Picture Perfect


It was 1987. With Ronald Regan at the helm of the country, conservatism and close-mindedness were widespread. National Coming Out Day had yet to be founded, and the GLBT populace was still widely shunned by society. In Austin – that bastion of liberal thinking and inclusiveness – life wasn’t much rosier for gays and lesbians. The University of Texas student senate had, a year prior, refused to fund a gay- awareness event. The largest gay and lesbian rights demonstration in Texas’ history, in which more than 20,000 people marched on the state capitol, was still nearly two years away, and reports of inequity were abundant.

But change was eminent. And with the birth of one particular organization that year, Austin’s gay scene would never be the same.

Founded by Scott Dinger, the Austin Gay & Lesbian International Film Festival began as a meager, four-day event that included only a handful of films, most of which were pri- marily driven by coming-out and AIDS-related content.

aGLIFF Headquarters

aGLIFF Headquarters

Twenty years later, the nonprofit aGLIFF has become a different creature, incorporating films from all over the world that touch on the gender, age, class and cultural issues of the day. Now the group has more than 500 members, and attracts thousands of attendees to the annual festival. The nine-day event has earned the distinction of the oldest and largest festival of its kind in the Southwest, and has become an essential experience for the GLBT public, as well as anyone interested in film and gay culture.

In fact, aGLIFF has expanded its mission, combining entertainment with community outreach and education. The group offers year-round programming, is involved with many community projects, and this year launched several new programs, including its “20 for 20” monthly gathering in commemoration of its 20th year anniversary.

aGLIFF has been through many incarnations in its time, and now the organization is emerging as the Austin film industry’s shining star, thanks, in part, to many newcomers working behind the scenes.

Board Vice President Calvin Williams has long attended the festival, but like many on aGLIFF’s nine-person board, Williams has been a part of the board for only two festival years. But instead of working as a disadvantage for the organization, Williams says a little new perspective can make a world of difference.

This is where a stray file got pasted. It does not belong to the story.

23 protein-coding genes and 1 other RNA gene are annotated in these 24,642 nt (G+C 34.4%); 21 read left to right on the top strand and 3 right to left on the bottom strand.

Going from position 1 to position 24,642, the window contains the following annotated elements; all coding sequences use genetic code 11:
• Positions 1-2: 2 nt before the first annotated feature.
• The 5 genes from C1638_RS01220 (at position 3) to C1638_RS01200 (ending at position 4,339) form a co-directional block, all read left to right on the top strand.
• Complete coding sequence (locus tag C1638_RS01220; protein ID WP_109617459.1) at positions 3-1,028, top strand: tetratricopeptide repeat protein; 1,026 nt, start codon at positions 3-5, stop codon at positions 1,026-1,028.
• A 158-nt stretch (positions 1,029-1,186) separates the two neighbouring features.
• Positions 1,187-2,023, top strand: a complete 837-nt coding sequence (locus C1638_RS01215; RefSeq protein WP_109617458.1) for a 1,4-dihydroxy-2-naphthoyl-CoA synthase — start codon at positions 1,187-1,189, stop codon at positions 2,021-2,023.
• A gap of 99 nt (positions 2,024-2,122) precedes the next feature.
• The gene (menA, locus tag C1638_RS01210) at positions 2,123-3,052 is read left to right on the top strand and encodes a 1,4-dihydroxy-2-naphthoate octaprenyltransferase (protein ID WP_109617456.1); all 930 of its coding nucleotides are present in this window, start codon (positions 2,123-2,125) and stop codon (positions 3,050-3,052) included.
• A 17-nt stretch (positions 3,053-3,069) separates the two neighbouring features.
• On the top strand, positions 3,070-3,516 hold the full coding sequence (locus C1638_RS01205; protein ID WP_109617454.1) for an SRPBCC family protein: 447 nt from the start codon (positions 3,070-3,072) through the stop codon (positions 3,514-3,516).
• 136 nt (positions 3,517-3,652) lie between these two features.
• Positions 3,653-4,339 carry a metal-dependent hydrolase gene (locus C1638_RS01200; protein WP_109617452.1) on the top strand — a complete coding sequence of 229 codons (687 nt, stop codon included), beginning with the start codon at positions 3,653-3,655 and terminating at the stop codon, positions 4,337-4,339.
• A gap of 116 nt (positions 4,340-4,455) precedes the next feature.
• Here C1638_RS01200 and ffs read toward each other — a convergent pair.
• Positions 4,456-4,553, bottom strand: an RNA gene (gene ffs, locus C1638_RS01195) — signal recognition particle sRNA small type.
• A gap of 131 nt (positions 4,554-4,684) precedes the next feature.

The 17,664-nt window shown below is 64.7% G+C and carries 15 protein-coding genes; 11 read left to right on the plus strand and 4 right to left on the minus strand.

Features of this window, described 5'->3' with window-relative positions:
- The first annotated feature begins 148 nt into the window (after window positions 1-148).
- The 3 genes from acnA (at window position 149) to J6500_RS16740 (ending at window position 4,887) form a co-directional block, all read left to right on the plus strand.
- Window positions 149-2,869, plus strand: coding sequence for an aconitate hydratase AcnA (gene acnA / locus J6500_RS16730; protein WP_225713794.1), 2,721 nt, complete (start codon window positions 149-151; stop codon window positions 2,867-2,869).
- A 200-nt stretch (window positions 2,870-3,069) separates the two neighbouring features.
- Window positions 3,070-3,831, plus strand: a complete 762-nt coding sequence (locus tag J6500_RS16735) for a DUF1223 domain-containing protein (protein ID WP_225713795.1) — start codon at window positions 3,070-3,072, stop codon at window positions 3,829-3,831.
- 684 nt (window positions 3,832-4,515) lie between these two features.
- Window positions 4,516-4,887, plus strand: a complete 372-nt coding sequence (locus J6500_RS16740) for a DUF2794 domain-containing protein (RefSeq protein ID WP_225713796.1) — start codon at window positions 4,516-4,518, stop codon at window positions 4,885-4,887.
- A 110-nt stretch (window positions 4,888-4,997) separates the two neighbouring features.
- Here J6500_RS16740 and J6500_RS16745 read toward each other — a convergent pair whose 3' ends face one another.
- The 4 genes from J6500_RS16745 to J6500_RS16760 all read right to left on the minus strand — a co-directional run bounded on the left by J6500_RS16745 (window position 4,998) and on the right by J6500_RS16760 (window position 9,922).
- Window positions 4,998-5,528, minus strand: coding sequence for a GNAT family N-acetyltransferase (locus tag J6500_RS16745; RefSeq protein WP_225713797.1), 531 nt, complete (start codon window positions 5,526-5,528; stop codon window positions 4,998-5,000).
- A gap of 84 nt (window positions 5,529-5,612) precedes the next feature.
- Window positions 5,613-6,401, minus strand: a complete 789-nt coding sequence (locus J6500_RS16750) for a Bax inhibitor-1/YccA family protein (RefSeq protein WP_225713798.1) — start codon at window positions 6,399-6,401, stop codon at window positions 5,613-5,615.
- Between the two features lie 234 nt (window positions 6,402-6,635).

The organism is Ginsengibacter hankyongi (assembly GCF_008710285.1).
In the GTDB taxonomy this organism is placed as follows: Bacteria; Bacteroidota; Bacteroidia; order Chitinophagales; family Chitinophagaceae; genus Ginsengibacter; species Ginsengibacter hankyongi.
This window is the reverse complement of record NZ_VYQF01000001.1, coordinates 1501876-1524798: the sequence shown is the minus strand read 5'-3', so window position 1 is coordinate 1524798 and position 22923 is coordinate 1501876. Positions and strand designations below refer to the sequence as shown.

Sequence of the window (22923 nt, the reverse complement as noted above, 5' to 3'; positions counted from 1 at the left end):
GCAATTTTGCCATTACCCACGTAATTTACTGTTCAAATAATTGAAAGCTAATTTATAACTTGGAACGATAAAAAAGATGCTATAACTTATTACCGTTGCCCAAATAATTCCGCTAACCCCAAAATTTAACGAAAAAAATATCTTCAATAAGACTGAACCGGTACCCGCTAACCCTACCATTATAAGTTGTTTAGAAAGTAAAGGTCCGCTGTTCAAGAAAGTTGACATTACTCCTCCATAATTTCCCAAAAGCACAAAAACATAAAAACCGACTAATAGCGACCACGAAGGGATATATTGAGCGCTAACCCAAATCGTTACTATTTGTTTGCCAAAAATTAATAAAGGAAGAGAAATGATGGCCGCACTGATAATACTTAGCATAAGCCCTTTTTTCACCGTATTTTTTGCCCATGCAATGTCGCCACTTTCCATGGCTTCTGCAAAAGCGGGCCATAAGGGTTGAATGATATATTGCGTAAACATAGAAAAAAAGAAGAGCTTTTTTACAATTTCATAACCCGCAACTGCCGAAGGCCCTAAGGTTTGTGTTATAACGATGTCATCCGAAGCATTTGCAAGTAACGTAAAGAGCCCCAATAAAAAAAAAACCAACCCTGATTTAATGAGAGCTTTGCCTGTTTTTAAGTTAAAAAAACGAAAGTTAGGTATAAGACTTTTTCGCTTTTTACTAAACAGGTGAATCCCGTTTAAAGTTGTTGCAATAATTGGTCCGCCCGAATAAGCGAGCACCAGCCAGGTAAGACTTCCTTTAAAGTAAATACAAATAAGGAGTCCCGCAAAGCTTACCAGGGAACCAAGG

“I think this year’s festival was definitely a success, and we got a general feeling from the attendees about how great it was,” Williams says. “So the pressure is on for next year, and the planning has already started. We’re focused on how we’re going to get better and learn from the past couple of festivals. We’d like to take the lessons we learned and improve upon them.”

In addition to a relatively new board, aGLIFF’s only two staff members – Executive Director Lucas Schaefer and Programming Director Lisa Kaselak – are brand new to the organization, having been hired just months before the 2007 festival.

The two wasted no time in making changes, however, putting in long hours to make the festival the best it could be. And the public took notice. Seats at the Regal Arbor Theater, the festival’s venue, consistently were filled for the event’s more than 120 films. And aGLIFF even beat out other popular local film festivals – including South By Southwest and the Austin Film Festival – for a critics’ pick award in the Austin Chronicle’s Best of Austin issue.

But Schaefer says there’s still much work to be done.“I want as diverse an audience for the festival as possible,” he says. “We’ve had diverse crowds in the past, especially recently, but I would like to increase that. A lot of the films we show appeal to many different audiences. I’d like to expand on that idea. I would really like to take the festival to the next level.”

Williams says by including films that explore all types of issues as they relate to gay and straight lifestyles, the festival itself becomes more diverse, which, in turn, attracts a more diverse group of attendees.

“Gay issues in film are now more out in the open, more a part of mainstream life,” Williams says. “As that continues, I think aGLIFF will become even more of a community event that will appeal to all types of people. That’s how we’ll continue to grow.”